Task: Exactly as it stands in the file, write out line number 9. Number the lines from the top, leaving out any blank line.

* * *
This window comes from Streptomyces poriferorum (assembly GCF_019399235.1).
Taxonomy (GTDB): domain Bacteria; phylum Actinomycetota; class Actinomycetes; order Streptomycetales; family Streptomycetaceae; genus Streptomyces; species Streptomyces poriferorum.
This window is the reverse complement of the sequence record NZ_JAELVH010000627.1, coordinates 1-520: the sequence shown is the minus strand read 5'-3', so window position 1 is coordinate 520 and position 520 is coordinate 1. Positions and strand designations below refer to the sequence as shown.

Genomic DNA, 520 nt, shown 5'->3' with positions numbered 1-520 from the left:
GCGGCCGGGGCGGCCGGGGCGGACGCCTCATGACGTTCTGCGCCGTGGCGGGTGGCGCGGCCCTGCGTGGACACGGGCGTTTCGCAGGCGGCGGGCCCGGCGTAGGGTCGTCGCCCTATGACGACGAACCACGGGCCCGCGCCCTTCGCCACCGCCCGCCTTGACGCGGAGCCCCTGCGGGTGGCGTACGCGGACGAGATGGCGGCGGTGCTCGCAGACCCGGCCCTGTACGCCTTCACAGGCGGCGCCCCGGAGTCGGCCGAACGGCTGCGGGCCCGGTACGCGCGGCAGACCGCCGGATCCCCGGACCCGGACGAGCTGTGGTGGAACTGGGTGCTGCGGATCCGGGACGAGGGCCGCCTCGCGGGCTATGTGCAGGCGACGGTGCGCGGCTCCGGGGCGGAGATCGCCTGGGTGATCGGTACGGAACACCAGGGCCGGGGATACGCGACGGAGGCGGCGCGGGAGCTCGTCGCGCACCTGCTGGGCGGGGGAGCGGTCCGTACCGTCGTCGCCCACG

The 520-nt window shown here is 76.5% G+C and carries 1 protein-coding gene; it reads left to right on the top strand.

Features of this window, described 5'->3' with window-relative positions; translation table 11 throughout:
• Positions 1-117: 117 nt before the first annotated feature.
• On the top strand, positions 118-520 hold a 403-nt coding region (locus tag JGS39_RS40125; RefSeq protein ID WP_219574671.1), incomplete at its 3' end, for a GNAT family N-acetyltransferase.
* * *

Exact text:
• On the top strand, positions 118-520 hold a 403-nt coding region (locus tag JGS39_RS40125; RefSeq protein ID WP_219574671.1), incomplete at its 3' end, for a GNAT family N-acetyltransferase.